30 Days of Thanks~Day 6

Today I am thankful for the honeybees, bumblebees, butterflies and moths, some beetles and wasps, bats, birds, and hummingbirds. These are especially important because they are pollinators. And this week is National Pollinator Week. Did you know that bees carry an electrostatic charge which helps the grains of pollen stick to their body? Some bees have a structure called the corbicula which is similar to a basket to carry the pollen.

bumblebee pollinator

Honey bees are by far the most important commercial pollinating agents. Honey bees travel from flower to flower, collectingnectar (later converted tohoney), and pollen grains. The bee collects the pollen by rubbing against the anthers. The pollen collects on the hind legs, in a structure referred to as a “pollen basket”. As the bee flies from flower to flower, some of the pollen grains are transferred onto the stigma of other flowers.

Nectar provides the energy for bee nutrition; pollen provides the protein. When bees are rearing large quantities of offspring  (beekeepers say hives are “building”), bees deliberately gather pollen to meet the nutritional needs of the brood. A honey bee that is deliberately gathering pollen is up to ten times more efficient as a pollinator than one that is primarily gathering nectar and only unintentionally transferring pollen.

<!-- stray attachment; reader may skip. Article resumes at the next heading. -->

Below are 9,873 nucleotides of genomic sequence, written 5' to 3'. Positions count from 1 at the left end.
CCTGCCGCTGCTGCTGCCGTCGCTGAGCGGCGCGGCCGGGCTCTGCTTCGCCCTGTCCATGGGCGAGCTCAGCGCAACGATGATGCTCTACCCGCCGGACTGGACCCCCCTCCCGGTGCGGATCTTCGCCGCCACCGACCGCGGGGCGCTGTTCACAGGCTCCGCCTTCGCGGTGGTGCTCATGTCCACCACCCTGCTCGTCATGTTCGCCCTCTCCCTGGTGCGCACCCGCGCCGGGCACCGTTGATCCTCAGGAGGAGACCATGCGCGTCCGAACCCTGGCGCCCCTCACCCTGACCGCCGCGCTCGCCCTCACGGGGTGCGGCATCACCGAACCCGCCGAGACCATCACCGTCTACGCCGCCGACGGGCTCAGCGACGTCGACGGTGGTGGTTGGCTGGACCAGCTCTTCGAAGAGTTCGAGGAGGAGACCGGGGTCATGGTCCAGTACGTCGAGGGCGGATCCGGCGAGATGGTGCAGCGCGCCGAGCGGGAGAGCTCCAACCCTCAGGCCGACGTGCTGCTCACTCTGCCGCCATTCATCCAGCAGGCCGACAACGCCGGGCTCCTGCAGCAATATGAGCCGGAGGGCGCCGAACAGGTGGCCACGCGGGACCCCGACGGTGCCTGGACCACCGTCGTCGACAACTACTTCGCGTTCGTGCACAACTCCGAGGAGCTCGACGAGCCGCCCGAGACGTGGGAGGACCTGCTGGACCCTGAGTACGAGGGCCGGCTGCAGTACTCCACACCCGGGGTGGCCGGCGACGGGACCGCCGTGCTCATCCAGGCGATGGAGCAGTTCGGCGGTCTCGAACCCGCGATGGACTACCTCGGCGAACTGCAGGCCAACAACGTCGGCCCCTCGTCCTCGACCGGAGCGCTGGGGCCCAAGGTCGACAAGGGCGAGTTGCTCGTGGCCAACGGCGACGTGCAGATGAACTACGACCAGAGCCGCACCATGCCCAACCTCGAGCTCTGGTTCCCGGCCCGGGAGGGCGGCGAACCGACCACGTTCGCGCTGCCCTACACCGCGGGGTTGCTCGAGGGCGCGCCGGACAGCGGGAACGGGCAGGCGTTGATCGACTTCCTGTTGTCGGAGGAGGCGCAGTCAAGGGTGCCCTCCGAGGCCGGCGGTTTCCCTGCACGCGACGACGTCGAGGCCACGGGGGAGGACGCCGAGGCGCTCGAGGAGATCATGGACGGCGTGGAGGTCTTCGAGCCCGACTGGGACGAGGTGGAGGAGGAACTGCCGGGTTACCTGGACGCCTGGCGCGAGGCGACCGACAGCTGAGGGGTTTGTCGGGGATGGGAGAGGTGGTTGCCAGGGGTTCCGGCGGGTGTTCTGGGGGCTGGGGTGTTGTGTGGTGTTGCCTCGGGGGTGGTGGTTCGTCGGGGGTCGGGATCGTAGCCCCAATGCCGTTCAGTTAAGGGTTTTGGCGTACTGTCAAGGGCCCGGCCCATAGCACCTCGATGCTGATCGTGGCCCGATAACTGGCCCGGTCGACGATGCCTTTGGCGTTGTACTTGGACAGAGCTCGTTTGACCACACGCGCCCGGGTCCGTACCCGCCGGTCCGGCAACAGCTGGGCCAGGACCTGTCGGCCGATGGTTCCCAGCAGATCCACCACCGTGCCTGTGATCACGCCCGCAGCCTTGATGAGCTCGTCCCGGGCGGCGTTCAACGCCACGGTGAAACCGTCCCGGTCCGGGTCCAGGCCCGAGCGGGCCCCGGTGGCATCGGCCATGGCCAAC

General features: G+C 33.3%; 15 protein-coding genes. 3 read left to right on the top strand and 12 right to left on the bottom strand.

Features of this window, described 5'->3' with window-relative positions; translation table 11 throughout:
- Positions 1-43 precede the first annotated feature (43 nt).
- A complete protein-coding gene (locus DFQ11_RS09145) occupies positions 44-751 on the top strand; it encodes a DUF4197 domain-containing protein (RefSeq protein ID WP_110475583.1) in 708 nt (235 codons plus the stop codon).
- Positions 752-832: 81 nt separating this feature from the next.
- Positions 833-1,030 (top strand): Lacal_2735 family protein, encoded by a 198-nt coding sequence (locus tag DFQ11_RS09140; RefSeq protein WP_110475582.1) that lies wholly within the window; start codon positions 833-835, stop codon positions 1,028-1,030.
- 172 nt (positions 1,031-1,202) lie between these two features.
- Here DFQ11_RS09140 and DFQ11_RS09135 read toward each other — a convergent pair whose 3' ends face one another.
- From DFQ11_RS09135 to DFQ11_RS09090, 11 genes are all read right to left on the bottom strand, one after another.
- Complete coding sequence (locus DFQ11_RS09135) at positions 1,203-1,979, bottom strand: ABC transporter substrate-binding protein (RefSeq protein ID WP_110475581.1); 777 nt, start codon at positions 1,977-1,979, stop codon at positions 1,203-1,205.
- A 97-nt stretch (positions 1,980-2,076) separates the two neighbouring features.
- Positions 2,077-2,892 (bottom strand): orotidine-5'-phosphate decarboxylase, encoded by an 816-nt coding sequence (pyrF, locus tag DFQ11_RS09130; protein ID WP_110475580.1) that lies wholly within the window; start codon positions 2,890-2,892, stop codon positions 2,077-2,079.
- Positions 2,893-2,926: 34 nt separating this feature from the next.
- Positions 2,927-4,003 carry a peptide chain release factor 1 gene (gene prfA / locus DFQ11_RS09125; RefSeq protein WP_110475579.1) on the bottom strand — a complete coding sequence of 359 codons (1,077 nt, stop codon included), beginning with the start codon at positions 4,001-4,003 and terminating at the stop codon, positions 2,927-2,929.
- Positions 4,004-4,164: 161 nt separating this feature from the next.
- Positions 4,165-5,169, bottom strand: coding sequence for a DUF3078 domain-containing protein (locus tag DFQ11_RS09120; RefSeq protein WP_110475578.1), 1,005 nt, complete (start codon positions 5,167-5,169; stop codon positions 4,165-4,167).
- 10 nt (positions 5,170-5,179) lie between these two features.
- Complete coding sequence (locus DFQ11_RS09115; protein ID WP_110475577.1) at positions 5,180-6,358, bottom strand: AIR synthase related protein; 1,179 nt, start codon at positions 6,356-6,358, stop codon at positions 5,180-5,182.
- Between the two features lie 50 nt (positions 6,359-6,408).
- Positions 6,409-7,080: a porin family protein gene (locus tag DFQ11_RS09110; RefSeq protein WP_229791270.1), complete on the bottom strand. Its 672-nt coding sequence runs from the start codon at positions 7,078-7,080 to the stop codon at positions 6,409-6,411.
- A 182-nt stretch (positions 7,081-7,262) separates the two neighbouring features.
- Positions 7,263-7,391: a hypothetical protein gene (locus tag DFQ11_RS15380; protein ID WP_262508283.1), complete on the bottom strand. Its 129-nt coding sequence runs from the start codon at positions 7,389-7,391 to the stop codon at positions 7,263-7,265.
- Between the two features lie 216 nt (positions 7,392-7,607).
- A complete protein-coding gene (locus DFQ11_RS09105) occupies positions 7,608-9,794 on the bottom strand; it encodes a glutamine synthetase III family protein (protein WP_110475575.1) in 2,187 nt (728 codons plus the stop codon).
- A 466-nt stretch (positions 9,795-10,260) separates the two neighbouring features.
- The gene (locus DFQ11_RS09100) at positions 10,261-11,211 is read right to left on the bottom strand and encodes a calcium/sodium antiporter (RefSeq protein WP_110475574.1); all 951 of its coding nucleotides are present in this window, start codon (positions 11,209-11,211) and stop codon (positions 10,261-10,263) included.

Some of the plants and trees that bees pollinate are: strawberry, sunflowers, apples, vanilla, tomatoes, grape, beans, coffee, and cocoa (chocolate!!!). Who wants to give up these items??

Unfortunately you may certainly have to pay a higher price for all the items that are pollinated by pollinators because of what is known as “bee die-off”. An insecticide called neonicotinoids which is sprayed on the fields causes the bees to suffer a breakdown of their navigational abilities leading to paralysis and death. Eventually the bees contaminate the entire hive. You can read more abut this issue here: http://blogs.scientificamerican.com/observations/2012/04/06/common-pesticide-implicated-bee-colony-collapse-disorder/

and here: http://greenanswers.com/news/281465/bayer-making-bees-go-extinct          At the previous website you can sign a petition against the pesticides use.

dead bees in front of hive

I am an avid environmentalist and organic gardener and this issue is near and dear to my heart. Therefore I am VERY VERY thankful for the insect and other pollinators that create our food chain and I am looking forward to the day when usage of this poison is stopped.


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